When in 1987 Víctor Farías published his book Heidegger et le nazisme, this debate was taken up by many others, some of whom were inclined to disparage so-called "deconstructionists" for their association with Heidegger's philosophy. Derrida and others not only continued to defend the importance of reading Heidegger, but attacked Farías, on the grounds of poor scholarship and for what they saw as the sensationalism of his approach. Not all scholars agreed with this negative assessment: Richard Rorty, for example, declared that "[Farias'] book includes more concrete information relevant to Heidegger's relations with the Nazis than anything else available, and it is an excellent antidote to the evasive apologetics that are still being published."
More recently, Heidegger's thought has considerably influenced the work of the French philosopher Bernard Stiegler. This is evident even from the title of Stiegler's multi-volume magnum opus, La technique et le temps (volume one translated into English as Technics and Time, 1: The Fault of Epimetheus). Stiegler offers an original reading of Heidegger, arguing that there can be no access to "originary temporality" other than via material, that is, technical, supports, and that Heidegger recognised this in the form of his account of world historicality, yet in the end suppressed that fact. Stiegler understands the existential analytic of Being and Time as an account of psychic individuation, and his later "history of being" as an account of collective individuation. He understands many of the problems of Heidegger's philosophy and politics as the consequence of Heidegger's inability to integrate the two.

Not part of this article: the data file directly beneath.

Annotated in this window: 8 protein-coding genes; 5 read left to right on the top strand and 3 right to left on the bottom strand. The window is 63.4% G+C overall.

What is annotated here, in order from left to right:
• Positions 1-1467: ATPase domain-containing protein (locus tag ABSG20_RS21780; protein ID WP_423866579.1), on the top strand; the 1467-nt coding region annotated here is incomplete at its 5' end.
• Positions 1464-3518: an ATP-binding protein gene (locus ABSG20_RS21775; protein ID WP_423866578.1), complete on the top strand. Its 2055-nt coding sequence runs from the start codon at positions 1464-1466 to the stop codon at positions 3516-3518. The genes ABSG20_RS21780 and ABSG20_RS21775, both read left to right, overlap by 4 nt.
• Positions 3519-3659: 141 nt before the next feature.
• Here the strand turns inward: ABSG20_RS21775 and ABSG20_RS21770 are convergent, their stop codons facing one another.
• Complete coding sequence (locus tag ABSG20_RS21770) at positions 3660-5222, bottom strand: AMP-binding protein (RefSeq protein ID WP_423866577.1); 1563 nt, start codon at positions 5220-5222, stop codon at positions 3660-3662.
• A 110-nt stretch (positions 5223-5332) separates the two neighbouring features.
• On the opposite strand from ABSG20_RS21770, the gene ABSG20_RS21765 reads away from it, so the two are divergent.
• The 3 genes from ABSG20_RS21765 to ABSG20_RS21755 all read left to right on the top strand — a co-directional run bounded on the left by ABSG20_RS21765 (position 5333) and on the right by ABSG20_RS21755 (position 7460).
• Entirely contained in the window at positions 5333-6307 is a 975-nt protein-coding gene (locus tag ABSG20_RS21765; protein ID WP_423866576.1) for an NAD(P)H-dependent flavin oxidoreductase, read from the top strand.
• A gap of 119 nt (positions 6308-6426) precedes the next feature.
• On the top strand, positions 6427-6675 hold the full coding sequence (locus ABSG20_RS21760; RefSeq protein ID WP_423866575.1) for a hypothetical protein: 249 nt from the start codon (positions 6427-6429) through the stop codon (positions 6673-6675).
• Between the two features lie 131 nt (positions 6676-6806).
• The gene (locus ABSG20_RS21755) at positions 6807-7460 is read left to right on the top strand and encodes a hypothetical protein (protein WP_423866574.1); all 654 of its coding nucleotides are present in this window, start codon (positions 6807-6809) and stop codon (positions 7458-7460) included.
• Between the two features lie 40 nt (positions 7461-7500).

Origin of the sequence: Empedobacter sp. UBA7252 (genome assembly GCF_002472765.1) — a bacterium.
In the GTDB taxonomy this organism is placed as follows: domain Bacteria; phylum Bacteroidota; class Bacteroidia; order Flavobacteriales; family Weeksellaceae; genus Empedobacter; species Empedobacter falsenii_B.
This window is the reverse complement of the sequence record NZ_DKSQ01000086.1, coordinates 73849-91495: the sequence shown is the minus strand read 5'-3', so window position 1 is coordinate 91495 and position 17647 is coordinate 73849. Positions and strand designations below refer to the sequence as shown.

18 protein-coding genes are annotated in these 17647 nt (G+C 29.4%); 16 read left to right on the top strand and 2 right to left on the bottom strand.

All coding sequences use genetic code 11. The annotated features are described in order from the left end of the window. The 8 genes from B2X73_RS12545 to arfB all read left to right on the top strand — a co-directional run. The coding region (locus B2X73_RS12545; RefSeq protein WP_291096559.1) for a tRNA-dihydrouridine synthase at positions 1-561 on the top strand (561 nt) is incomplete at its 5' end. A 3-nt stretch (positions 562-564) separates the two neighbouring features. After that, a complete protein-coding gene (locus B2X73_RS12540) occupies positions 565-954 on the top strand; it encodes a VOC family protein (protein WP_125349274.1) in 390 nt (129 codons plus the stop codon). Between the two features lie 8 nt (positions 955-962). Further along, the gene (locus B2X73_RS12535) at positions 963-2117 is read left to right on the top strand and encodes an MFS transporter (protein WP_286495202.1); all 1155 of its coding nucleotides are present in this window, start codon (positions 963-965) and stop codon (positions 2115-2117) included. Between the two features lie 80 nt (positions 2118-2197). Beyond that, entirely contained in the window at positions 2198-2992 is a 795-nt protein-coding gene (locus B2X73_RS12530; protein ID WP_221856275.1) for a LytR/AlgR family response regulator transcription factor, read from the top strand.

Heidegger's influence upon 20th century continental philosophy is unquestioned and has produced a variety of critical responses.
The content of Being and Time, according to Husserl, claimed to deal with ontology, but from Husserl's perspective only did so in the first few pages of the book. Having nothing further to contribute to an ontology independent of human existence, Heidegger changed the topic to Dasein. Whereas Heidegger argued that the question of human existence is central to the pursuit of the question of being, Husserl criticized this as reducing phenomenology to "philosophical anthropology" and offering an abstract and incorrect portrait of the human being.
The Neo-Kantian Ernst Cassirer and Heidegger engaged in an influential debate located in Davos in 1929, concerning the significance of Kantian notions of freedom and rationality. Whereas Cassirer defended the role of rationality in Kant, Heidegger argued for the priority of the imagination. Dilthey's student Georg Misch wrote the first extended critical appropriation of Heidegger in Lebensphilosophie und Phänomenologie. Eine Auseinandersetzung der Diltheyschen Richtung mit Heidegger und Husserl, Leipzig 1930 (3. ed. Stuttgart 1964).
Hegel-influenced Marxist thinkers, especially György Lukács and the Frankfurt School, associated the style and content of Heidegger's thought with German irrationalism and criticized its political implications.